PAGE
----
by James Henson and Joshua Blank
Amidst the historic national implications of the now all-but-certain impeachment proceedings against Donald Trump, a renewed focus on questions of corruption and abuse of power in the White House threatens Republican Texas incumbents’ near-monoply of the state’s political system.
Even before the re-eruption of impeachment, Republicans already had cause for concern as a result of the percolating scandal involving an early-summer meeting at the Capitol that included House Speaker Dennis Bonnen, then-chairman of the House Republican Caucus Dustin Burrows, and conservative activist and lobbyist Michael Quinn Sullivan. Sullivan has alleged the two state officials offered to give his organization long-sought House media floor passes, and in return asked for his help replacing 10 Republican House incumbents. The last two months were marked by the drip-drip-drip of accounts of the still-undisclosed recording of that meeting, an ongoing investigation by the Texas Rangers of potential legal violations, and the flaring of nasty internecine conflict within the Texas GOP.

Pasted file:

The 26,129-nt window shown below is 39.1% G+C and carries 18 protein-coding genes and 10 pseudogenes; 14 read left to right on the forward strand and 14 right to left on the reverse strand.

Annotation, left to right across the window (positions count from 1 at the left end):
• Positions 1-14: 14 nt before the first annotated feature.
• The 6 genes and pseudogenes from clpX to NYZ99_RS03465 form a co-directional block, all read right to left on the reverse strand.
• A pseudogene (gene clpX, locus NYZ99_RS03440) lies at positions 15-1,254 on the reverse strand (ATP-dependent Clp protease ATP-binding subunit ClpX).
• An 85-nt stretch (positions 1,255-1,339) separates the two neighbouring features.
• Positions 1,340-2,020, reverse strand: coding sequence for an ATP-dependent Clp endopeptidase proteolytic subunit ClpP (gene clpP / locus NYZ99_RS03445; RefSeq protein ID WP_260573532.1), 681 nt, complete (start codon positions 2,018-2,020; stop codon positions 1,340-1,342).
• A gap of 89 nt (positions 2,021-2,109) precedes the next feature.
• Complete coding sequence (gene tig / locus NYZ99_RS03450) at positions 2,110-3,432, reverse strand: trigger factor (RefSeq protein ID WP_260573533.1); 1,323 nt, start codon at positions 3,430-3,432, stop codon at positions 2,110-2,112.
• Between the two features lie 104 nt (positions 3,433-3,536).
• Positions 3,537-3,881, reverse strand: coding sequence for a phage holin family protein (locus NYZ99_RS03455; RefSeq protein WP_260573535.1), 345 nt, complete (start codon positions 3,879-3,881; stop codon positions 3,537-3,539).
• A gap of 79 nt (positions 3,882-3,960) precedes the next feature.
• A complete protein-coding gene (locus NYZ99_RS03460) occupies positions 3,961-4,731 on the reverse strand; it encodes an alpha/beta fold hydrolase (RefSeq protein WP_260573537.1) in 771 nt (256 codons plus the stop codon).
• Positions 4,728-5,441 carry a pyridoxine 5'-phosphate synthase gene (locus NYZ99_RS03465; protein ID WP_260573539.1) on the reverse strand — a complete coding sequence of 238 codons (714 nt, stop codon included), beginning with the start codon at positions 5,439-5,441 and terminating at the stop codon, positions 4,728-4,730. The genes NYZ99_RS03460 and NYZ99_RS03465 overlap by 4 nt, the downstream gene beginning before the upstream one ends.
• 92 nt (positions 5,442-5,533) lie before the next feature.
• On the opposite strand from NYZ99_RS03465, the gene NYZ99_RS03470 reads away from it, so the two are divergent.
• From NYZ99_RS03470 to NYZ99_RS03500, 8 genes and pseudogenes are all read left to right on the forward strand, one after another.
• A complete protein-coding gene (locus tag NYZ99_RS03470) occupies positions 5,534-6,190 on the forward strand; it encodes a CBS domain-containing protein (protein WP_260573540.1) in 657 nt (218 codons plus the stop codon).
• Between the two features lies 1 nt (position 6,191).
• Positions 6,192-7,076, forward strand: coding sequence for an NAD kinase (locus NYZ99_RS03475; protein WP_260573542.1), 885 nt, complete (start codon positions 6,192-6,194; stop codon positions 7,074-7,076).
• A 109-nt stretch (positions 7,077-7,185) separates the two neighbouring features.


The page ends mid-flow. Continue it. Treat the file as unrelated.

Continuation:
Voters don’t necessarily need to be up-to-date on all the details to catch a whiff of something rotten when tales of a secret meeting, a quid pro quo and mutual accusations of lying and bad faith permeate the election discussion —especially if those voters are already picking up similar smells from Washington. Even if an overarching cloud of corruption doesn’t cause conversions, it could depress GOP turnout even as it further energizes Democratic voters.
While the 2020 election was always going to be defined by Trump’s bid for re-election, the dominant themes of more localized races for the state Legislature are still yet to be defined. State Republican leaders hedged against Trump’s unpredictability by focusing on presumably bread-and-butter issues in the 2019 legislative session, an approach clearly informed by their close calls in the 2018 elections, and the anticipation of a turbulent 2020. This was already an iffy bet in the Trump era, and the coincidence of impeachment and the Bonnen-Sullivan affair will only make it more difficult: It offers Democrats the raw material to try to make the GOP synonymous with corruption and abuses of power.